Nobody likes cheap people . . . but in the restaurant business we really don’t like them.
Take 99.9% of the customers at Johnny D’s, and we have no complaints. But then there are the remaining 00.1% — the cheap, nickel-and-dime c*ck s*ckers.
Understandably, not everyone can afford to be generous. At Johnny D’s the focus is on live music, and when it comes to World Beat crowds, or Reggae crowds — these people often have alternative life-styles, and probably not much money.
So I can’t complain about the loose change they leave (or don’t leave.)
But it’s the obviously well-off folks . . . those who have the money but are simply too cheap to part with a dime . . . those are the people that really bug me.
Back at The Lark Tavern, Tommy Talbor had his own way of dealing with these folks. If someone left him a short tip — especially if they offered an insincere apology, or excuse — Tommy was quick to respond. He’d tell them: “That’s OK . . . people generally tip what they can afford!”
Tommy’s whole attitude behind the bar was biting and sarcastic, but over the years I have used his line once or twice myself.
There was one guy at Johnny D’s one night who left me a quarter as a tip on a $19.75 round. I probably wouldn’t remember him, but he made such a big deal of setting the quarter down on the bar. He had this smug look on his face — an irritating little smirk, as if to say — “I know you expected more, but that’s all I’m leaving!”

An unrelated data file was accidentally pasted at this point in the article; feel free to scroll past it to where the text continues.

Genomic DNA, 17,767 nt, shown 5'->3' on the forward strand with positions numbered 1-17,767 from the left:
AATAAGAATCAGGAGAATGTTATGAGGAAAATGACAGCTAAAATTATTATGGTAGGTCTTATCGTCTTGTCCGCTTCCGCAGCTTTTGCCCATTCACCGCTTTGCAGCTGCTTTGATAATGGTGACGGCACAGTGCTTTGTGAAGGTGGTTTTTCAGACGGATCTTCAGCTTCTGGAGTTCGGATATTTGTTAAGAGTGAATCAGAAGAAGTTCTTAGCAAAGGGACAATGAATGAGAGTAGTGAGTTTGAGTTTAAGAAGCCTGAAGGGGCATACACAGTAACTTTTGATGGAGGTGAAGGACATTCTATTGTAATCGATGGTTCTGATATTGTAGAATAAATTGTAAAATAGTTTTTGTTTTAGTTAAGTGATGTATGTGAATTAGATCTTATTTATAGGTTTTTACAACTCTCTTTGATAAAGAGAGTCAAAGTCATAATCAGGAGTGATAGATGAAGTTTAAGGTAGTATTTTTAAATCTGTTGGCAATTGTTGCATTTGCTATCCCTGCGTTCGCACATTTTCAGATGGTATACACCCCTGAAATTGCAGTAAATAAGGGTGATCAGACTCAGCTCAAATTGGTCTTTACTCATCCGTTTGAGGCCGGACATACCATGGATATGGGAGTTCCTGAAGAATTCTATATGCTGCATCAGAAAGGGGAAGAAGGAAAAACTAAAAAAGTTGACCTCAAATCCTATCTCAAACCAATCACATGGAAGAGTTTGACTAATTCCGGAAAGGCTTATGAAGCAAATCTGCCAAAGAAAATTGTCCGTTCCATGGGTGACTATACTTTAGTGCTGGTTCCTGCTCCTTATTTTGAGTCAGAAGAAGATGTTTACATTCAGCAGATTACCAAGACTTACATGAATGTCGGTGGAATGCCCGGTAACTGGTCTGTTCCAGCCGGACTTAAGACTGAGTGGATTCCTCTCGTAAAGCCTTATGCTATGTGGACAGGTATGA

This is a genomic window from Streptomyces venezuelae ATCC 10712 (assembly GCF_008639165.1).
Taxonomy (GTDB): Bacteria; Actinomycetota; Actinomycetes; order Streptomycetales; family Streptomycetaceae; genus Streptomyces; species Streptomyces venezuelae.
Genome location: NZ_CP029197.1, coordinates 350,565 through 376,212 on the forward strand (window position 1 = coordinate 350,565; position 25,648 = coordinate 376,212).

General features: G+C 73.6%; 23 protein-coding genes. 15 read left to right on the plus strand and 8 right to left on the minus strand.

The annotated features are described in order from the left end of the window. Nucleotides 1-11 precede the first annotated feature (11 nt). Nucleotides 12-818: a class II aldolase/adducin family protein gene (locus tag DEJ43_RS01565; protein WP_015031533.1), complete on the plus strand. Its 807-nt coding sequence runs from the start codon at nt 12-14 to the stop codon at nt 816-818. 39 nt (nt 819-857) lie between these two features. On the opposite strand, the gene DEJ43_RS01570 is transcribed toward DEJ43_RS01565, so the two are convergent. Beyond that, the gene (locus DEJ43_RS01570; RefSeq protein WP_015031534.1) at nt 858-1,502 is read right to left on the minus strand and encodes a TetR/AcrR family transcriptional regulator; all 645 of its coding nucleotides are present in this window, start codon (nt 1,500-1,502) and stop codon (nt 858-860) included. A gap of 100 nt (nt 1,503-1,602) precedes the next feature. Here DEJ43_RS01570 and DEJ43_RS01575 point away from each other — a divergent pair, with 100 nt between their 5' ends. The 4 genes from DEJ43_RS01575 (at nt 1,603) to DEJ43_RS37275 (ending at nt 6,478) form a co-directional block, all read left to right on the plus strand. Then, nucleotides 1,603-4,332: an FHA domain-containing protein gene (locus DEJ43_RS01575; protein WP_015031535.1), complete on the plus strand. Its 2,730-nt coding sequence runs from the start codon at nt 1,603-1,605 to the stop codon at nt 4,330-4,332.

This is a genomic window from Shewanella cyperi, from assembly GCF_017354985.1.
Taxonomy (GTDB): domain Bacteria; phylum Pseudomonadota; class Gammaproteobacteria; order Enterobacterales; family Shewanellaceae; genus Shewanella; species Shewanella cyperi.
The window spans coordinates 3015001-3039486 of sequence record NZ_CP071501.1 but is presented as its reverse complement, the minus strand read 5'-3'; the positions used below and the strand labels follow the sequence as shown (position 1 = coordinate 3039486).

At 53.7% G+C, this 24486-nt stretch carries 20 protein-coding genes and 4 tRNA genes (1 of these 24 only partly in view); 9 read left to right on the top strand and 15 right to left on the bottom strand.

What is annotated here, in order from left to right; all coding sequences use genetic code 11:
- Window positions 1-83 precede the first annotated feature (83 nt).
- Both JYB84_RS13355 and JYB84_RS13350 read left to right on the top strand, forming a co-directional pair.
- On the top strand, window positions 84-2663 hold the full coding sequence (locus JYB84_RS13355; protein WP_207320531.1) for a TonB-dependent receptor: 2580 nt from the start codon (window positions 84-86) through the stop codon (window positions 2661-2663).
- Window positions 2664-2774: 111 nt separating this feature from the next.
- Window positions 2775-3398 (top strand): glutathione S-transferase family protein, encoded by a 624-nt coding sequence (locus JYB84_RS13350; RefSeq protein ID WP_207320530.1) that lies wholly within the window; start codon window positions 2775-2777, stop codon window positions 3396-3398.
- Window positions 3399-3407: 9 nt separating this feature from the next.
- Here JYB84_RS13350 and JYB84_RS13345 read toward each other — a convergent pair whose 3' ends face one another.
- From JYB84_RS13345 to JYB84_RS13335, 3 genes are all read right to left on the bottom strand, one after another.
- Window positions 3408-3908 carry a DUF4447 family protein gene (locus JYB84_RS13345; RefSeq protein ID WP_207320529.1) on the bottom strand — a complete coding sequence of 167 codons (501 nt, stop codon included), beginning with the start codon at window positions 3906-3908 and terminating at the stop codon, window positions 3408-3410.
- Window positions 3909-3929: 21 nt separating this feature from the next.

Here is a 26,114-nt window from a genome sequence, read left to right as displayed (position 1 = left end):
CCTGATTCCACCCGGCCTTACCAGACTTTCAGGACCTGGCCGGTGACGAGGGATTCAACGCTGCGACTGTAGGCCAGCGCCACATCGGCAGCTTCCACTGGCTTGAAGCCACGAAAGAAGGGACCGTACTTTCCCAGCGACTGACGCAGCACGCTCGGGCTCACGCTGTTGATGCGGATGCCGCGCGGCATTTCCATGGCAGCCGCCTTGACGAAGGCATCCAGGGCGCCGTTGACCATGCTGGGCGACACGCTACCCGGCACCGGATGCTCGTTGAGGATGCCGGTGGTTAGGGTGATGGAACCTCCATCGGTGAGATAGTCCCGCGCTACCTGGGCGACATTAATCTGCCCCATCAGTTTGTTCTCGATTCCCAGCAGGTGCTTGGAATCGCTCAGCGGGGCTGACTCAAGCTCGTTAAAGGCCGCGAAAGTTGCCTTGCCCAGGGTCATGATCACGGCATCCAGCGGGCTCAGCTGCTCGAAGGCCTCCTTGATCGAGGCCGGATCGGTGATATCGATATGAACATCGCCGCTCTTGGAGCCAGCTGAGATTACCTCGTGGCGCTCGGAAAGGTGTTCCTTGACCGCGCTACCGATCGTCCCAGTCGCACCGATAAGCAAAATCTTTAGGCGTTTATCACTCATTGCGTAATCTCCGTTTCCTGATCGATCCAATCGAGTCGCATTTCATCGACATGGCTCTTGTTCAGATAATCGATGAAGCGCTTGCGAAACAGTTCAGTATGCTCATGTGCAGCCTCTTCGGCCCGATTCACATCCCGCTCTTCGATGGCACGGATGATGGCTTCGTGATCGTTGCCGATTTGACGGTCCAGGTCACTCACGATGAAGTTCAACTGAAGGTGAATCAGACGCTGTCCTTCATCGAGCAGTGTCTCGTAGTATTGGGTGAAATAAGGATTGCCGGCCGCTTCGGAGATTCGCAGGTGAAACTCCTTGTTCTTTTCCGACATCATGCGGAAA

He stood there smiling as if his smug grin was intended to add insult to injury — like the $1.33 tip illustrated above, with its “get-a-real-job” jab.
I picked up the quarter, and smiled back at him.
“Thanks,” I said.
That threw him off for a second, but he continued to look at me and shrugged his shoulders as if to repeat, “Hey, that’s all I’m leaving, pal!”
“Don’t worry about it” I said to him, still smiling, “I never expect people to tip more than they can afford.”
Now he looked as though he was choking on something. He wanted to say something more, he wanted to have the last word, but he wasn’t sure what that was.
“Just try to keep smiling, guy,” I thought as I gave him a quick thumbs-up with one hand, “I just called you an asshole.”
Then I tossed the quarter into the tip jar, and continued making drinks.
There’s a reason all this comes to mind . . . last Saturday night we had one couple who clearly belonged to this cheapskate 00.1% of customers.
It was a great crowd that came to see her . . . or at least 99.9% of them were. Early in the evening we had one cheap couple who tried to sneak into the show for free.
But that story is for part two of “Cheap People,” and it’s coming in the post next Saturday . . .